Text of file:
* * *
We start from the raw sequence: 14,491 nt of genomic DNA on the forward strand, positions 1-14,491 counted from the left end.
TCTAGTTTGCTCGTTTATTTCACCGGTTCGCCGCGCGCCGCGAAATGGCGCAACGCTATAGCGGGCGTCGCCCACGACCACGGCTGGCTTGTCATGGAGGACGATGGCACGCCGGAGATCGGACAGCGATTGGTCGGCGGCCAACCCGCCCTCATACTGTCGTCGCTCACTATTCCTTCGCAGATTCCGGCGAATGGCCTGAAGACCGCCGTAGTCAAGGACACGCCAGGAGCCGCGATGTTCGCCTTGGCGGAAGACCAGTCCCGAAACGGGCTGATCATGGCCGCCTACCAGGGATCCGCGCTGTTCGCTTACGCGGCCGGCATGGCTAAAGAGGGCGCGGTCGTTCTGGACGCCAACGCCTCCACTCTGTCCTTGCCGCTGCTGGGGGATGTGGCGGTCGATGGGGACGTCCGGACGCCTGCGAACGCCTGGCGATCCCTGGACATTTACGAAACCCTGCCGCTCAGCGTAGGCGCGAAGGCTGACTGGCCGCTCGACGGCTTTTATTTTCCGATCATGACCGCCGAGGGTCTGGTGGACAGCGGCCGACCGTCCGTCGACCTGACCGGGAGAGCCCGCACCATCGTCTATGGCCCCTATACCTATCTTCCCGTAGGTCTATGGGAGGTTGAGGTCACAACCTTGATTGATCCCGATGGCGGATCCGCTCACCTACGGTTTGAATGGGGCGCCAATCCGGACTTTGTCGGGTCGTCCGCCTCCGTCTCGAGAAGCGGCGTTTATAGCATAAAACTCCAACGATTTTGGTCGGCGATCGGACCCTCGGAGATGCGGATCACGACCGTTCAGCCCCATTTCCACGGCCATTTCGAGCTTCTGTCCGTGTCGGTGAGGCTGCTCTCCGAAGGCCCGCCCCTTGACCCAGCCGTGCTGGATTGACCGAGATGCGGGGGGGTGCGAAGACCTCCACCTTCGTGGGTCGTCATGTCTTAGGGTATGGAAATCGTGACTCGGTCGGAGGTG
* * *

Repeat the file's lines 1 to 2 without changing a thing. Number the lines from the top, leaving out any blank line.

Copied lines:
We start from the raw sequence: 14,491 nt of genomic DNA on the forward strand, positions 1-14,491 counted from the left end.
TCTAGTTTGCTCGTTTATTTCACCGGTTCGCCGCGCGCCGCGAAATGGCGCAACGCTATAGCGGGCGTCGCCCACGACCACGGCTGGCTTGTCATGGAGGACGATGGCACGCCGGAGATCGGACAGCGATTGGTCGGCGGCCAACCCGCCCTCATACTGTCGTCGCTCACTATTCCTTCGCAGATTCCGGCGAATGGCCTGAAGACCGCCGTAGTCAAGGACACGCCAGGAGCCGCGATGTTCGCCTTGGCGGAAGACCAGTCCCGAAACGGGCTGATCATGGCCGCCTACCAGGGATCCGCGCTGTTCGCTTACGCGGCCGGCATGGCTAAAGAGGGCGCGGTCGTTCTGGACGCCAACGCCTCCACTCTGTCCTTGCCGCTGCTGGGGGATGTGGCGGTCGATGGGGACGTCCGGACGCCTGCGAACGCCTGGCGATCCCTGGACATTTACGAAACCCTGCCGCTCAGCGTAGGCGCGAAGGCTGACTGGCCGCTCGACGGCTTTTATTTTCCGATCATGACCGCCGAGGGTCTGGTGGACAGCGGCCGACCGTCCGTCGACCTGACCGGGAGAGCCCGCACCATCGTCTATGGCCCCTATACCTATCTTCCCGTAGGTCTATGGGAGGTTGAGGTCACAACCTTGATTGATCCCGATGGCGGATCCGCTCACCTACGGTTTGAATGGGGCGCCAATCCGGACTTTGTCGGGTCGTCCGCCTCCGTCTCGAGAAGCGGCGTTTATAGCATAAAACTCCAACGATTTTGGTCGGCGATCGGACCCTCGGAGATGCGGATCACGACCGTTCAGCCCCATTTCCACGGCCATTTCGAGCTTCTGTCCGTGTCGGTGAGGCTGCTCTCCGAAGGCCCGCCCCTTGACCCAGCCGTGCTGGATTGACCGAGATGCGGGGGGGTGCGAAGACCTCCACCTTCGTGGGTCGTCATGTCTTAGGGTATGGAAATCGTGACTCGGTCGGAGGTG